Anyone who's ever looked for Lego products on eBay or even Amazon has probably come across them: Chinese brands of plastic bricks selling models identical to Lego's own. Lepin is probably the most notorious brand of them all, but others exist, including Lele and SY. Lego has been trying to crack down on them in recent years, and as part of that, a South Korean seller of counterfeit Lego sets has been convicted. They received a suspended two-year sentence with 10 months in prison, and a fine equal to £7,000.
The fake Lego products were seized during a police raid in 2017. The person charged was found to have 1,348 sets in their possession and had been selling the counterfeit goods both in a physical store and online. They had made 2,627 online sales of fake sets in a year.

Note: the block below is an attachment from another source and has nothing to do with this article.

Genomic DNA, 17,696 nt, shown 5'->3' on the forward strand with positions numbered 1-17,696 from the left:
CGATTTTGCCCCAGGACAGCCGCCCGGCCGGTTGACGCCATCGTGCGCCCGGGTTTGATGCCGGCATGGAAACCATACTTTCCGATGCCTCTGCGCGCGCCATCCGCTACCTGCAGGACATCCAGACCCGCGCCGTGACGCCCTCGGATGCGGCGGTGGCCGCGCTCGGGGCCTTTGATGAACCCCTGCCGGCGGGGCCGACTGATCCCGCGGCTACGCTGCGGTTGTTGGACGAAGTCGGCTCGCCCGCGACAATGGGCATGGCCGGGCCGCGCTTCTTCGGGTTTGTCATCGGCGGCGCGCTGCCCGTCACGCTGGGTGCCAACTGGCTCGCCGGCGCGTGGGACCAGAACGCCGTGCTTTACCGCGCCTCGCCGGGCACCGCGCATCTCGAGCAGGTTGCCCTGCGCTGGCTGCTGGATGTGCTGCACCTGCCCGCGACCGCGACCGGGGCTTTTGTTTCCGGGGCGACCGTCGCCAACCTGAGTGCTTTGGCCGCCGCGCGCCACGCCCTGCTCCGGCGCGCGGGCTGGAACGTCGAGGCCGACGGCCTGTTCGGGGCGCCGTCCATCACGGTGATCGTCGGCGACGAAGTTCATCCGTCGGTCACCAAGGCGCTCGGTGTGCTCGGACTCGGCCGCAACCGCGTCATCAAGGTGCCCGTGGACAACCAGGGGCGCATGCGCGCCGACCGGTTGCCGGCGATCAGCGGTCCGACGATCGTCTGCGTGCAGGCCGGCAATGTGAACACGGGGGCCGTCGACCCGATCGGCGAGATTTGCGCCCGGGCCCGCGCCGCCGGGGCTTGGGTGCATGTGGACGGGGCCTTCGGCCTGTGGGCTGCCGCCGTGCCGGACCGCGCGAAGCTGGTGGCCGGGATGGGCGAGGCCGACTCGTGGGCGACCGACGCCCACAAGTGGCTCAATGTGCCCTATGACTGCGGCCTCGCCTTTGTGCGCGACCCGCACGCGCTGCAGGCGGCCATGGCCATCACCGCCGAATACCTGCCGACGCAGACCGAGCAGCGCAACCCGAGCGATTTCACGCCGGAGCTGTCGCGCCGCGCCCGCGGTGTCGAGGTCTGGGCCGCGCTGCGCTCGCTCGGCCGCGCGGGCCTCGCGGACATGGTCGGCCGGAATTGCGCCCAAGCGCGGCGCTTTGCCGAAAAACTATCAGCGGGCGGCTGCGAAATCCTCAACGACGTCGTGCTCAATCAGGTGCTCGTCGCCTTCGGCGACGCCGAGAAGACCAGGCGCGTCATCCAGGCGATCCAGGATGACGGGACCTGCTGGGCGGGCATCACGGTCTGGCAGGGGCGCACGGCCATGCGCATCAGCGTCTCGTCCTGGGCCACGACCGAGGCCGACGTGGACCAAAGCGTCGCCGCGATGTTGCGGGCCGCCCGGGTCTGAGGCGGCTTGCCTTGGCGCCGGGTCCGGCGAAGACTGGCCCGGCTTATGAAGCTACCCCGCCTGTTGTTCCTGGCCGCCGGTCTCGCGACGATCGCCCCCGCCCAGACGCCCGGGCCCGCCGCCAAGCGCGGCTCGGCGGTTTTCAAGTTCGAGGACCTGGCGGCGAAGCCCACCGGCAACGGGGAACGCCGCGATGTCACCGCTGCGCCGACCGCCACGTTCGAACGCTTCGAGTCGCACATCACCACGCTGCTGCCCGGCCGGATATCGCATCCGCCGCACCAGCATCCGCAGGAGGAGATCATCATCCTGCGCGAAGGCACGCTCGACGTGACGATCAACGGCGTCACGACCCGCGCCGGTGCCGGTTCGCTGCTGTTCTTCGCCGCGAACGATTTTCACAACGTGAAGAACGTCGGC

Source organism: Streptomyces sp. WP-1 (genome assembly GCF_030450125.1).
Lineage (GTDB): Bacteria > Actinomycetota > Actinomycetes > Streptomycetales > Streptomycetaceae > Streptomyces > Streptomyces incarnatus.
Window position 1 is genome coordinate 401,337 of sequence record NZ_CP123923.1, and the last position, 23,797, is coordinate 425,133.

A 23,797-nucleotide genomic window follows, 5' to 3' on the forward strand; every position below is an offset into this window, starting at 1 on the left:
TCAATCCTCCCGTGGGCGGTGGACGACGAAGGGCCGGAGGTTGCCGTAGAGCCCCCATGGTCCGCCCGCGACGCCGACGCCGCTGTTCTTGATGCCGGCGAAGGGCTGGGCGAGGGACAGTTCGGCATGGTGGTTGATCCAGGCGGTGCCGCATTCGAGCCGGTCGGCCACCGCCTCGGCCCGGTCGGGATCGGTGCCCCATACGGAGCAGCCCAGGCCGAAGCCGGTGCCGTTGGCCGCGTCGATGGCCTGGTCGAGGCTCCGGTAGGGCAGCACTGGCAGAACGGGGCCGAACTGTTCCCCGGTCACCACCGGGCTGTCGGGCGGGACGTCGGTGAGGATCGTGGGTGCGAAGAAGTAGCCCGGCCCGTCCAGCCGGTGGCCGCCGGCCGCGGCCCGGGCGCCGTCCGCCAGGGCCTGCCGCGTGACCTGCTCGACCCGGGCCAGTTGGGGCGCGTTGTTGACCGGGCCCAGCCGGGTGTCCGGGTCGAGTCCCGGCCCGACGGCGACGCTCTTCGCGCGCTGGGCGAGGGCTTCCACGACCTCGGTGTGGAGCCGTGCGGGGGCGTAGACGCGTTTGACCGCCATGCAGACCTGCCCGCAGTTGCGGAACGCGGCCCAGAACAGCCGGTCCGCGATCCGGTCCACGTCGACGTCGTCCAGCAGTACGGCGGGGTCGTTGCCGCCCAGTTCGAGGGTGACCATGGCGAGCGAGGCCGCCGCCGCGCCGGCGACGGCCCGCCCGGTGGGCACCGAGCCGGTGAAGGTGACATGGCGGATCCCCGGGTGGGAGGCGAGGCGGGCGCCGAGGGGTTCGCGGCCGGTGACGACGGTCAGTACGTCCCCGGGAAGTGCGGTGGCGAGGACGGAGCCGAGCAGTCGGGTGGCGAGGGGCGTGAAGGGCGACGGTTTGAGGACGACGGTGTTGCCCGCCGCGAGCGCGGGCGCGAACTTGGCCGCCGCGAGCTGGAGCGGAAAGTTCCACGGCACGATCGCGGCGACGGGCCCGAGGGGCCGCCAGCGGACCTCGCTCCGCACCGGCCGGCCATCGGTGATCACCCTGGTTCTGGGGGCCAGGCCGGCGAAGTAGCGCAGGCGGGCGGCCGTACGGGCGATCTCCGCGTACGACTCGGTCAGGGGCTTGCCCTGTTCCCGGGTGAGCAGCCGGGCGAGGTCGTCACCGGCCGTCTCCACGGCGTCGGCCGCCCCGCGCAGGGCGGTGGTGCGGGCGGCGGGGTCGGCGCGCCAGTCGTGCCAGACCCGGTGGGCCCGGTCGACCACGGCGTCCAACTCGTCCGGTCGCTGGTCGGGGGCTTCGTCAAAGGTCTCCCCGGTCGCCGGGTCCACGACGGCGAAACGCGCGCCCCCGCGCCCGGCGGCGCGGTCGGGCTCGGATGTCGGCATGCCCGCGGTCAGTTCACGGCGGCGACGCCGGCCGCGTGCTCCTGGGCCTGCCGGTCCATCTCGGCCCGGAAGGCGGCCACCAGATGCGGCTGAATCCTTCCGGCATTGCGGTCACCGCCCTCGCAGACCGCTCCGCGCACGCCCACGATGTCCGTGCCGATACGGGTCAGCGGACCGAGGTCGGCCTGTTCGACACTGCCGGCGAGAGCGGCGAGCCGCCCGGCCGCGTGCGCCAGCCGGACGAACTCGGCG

Robin Smith, Lego's VP general counsel for China and Asia Pacific said, "We appreciate the South Korean Courts and authorities for taking such a strong stance on intellectual property protection and enforcement." Lego may have previously won a copyright case against such Chinese brands, but there's clearly still a long way to go. The most prolific brand, Lepin, even has its own global website – which looks suspiciously familiar – selling clones of both retired sets and Lego's newest models, like the Roller Coaster pictured above, at a fraction of Lego's RRP.